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In re Asbestos Litigation

Superior Court of Delaware

May 10, 2017

IN RE: ASBESTOS LITIGATION
v.
FORD MOTOR CO., et al., Defendants. PAUL NORRIS, Plaintiff,

         Upon Defendant Ford Motor Company's Motion for Summary Judgment. GRANTED.

          ORDER

          Calvin L. Scott, Jr., Judge

         Plaintiff, Paul Norris' (hereinafter "Plaintiff") claims cannot survive the summary judgment criteria.[1]

         Mr. Norris passed away from lung cancer. Plaintiff claims that Mr. Norris' injuries were caused by occupational and non-occupational asbestos exposure through Defendants brakes, clutches, and gaskets. Mr. Norris started working on his father's farm in 1960. He performed brake, clutch, and motor repair work on Ford tractors that were on his father's farm. He testified that once a year he did brake work on each tractor. The process created dust during the removal process. He testified that he purchased the new brake shoes from the Ford dealer. Similarly, Mr. Norris replaced clutches on the Ford tractors. The removal process created dust, and he purchased the new clutches from the Ford dealer. Finally, Mr. Norris performed motor work on the Ford tractors. He testified that removing the head gaskets from the tractors created dust. Mr. Norris believed that all of these products were made out of asbestos. Mr. Norris initially performed these jobs on a new 1960 Ford tractor, and then he stated that they were "traded for 1963s." Additionally, Mr. Norris replaced the clutch on a 1970 Ford 4000 about six or eight times. He could not recall the manufacturer. Mr. Norris also performed engine work on his personal vehicles during the 1960s and early 1970s. He installed rings and bearings, and also clutches. Mr. Norris testified that he did not perform motor work often. He recalled doing maintenance work on a used 1958 Ford vehicle that he purchased in 1962. Mr. Norris also stated that he performed brake jobs on a 1972 Ford truck. He was unable to recall the model, but described it as a "short wheel based pickup truck." Mr. Norris could not identify the manufacturer of the brakes on the 1972 Ford, but said they were disk brakes.

         Tennessee substantive law is the applicable law in this case. Under Tennessee law, the threshold requirement of any asbestos case is proof that an injured plaintiff was exposed to friable asbestos from a product for which a defendant is responsible.[2] Where there is more than one potential cause of an injury, a plaintiff must show that a particular defendant's conduct was "a substantial factor causing the injury."[3] Thus, in order to be the proximate cause of a plaintiff's injuries, a defendant's negligent act need not have been the whole cause or the only factor in bringing them about.[4] Plaintiff cannot show that he was exposed to friable asbestos from a product that Ford is responsible for. The only product identification witness in this case is Plaintiff himself. He testified that he purchased the replacement parts for the tractors from the Ford dealer. Even assuming that these replacement products were Ford manufactured products, there is no evidence that he removed Ford products. Mr. Norris testified that the removal process created dust, but there was no testimony regarding friable dust during the installation process. Additionally, there is no evidence, beyond speculation, that Mr. Norris actually removed Ford parts. Plaintiff did not provide testimony, for example, of the maintenance history of the tractors or that the tractors had the original Ford parts. Thus, a jury would have to speculate that the clutches, brakes, and gaskets Mr. Norris removed were in fact manufactured by Ford. Regarding the personal vehicle work Mr. Norris described, the record lacks evidence that the parts he removed from the vehicles were in fact manufactured by Ford. His testimony is clear that he could not identify the manufacturer of the brakes he removed, and he purchased the 1958 vehicle used. Without evidence of the vehicle's maintenance history, a jury would have to speculate that the brakes were manufactured by Ford. Similarly, Mr. Norris was unable to identify the manufacturer of the brakes on the 1972 truck that he described. Because Plaintiff failed for provide evidence, beyond speculation, that Mr. Norris worked with Ford brakes, clutches, and gaskets, summary judgment is appropriate.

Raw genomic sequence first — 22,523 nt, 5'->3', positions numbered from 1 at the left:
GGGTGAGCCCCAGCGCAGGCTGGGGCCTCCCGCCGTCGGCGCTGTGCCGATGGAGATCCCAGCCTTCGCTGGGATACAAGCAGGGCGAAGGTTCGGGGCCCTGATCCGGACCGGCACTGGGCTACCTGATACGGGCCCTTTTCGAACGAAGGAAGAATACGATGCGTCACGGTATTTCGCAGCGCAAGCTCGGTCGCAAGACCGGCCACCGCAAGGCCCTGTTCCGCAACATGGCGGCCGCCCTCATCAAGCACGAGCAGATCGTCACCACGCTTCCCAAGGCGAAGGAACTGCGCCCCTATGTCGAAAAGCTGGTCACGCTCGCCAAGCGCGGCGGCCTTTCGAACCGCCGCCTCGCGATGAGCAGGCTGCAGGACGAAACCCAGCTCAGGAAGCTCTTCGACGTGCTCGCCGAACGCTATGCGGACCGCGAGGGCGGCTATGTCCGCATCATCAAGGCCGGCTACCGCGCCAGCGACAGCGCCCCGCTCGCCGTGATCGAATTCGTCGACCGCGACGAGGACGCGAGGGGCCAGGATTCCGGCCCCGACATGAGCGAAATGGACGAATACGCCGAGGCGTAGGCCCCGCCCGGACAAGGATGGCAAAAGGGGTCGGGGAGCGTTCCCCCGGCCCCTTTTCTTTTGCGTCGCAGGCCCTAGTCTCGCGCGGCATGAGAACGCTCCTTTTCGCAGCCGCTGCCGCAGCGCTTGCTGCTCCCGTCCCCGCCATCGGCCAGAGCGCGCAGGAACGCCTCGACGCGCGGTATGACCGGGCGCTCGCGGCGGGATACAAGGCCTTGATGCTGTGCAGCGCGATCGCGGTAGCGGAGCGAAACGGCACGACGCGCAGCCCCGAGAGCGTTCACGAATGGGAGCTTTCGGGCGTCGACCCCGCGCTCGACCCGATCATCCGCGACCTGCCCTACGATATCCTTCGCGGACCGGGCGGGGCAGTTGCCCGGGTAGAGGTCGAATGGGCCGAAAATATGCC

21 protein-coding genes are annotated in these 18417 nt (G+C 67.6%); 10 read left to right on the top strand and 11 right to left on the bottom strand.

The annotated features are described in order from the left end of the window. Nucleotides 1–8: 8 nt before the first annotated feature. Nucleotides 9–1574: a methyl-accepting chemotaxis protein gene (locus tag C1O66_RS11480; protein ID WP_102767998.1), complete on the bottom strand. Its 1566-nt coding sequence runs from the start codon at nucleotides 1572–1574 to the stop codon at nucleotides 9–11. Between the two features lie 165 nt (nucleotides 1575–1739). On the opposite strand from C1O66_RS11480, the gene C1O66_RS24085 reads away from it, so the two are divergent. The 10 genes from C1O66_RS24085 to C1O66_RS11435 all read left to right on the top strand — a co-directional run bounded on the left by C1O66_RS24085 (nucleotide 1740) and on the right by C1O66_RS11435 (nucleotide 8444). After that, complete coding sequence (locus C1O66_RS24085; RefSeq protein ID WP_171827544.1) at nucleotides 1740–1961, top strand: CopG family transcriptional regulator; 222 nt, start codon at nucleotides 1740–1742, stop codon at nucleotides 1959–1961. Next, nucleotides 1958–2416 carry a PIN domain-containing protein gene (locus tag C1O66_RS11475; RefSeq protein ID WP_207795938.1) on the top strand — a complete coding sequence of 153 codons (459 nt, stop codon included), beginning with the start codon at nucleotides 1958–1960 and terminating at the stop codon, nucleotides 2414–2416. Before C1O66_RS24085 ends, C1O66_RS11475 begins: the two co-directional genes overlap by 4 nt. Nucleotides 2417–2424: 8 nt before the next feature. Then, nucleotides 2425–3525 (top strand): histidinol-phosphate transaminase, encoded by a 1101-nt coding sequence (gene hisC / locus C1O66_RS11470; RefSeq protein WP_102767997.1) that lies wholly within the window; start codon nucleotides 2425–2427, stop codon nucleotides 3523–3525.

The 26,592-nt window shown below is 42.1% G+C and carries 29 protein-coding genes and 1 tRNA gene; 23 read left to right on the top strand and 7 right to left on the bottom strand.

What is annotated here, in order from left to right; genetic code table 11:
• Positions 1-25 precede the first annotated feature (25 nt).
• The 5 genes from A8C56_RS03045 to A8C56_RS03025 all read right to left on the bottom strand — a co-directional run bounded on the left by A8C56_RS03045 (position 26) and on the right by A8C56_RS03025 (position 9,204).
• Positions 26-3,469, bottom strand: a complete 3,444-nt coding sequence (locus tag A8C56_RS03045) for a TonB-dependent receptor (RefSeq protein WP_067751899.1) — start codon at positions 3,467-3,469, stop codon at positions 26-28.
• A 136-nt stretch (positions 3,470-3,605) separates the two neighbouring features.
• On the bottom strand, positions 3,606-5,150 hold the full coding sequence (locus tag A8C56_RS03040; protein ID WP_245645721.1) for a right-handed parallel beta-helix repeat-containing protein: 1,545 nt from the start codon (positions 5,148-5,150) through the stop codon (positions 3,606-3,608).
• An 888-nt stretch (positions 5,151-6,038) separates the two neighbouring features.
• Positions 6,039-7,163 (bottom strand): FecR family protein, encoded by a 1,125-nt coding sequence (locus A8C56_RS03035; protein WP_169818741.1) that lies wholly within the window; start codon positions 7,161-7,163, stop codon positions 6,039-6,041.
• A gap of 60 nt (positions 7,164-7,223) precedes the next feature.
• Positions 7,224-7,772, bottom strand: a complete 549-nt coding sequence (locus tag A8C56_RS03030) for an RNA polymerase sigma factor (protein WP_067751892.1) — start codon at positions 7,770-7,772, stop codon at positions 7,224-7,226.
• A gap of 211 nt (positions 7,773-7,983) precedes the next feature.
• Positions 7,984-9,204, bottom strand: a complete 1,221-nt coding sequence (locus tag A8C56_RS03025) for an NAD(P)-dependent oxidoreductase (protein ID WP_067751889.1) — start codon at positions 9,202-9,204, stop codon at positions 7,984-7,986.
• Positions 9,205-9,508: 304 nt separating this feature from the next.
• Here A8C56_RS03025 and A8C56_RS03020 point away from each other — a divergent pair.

Accordingly, Defendant Ford Motor Company's Motion for Summary Judgment is hereby GRANTED.

         IT IS SO ORDERED.

---------

Notes:

[1] Super. Ct. Civ. R. 56; Smith v. Advanced Auto Parts, Inc., 2013 WL 6920864, at *3 (Del. Super. Dec. 30, 2013); see also Moore v. Sizemore, 405 A.2d 679, 680 (Del. 1979); Nutt v. A.C. & S., Inc., 517 A.2d 690, 692 (Del. Super. 1986); In re Asbestos Litigation (Helm), 2012 WL 3264925 (Del. Aug. 13, 2012).

[2] Murphy v. Owens-Ill., Inc., 779 F.2d 340, 342 (6th Cir. 1985); Murphree, for Use and Benefit of Murphree v. Raybestos-Manhattan, Inc., 696 F.2d 459, 463 (6th Cir. 1982).

[3] Murphree, 696 F.2d at 463; Roberts v. Robertson County Bd. of Educ., 692 S.W.2d 863, 871 (Tenn. Ct. App. 1985).

[4] Id. (quoting Waller v. Skeleton, 212 S.W.2d 690, 696 ...


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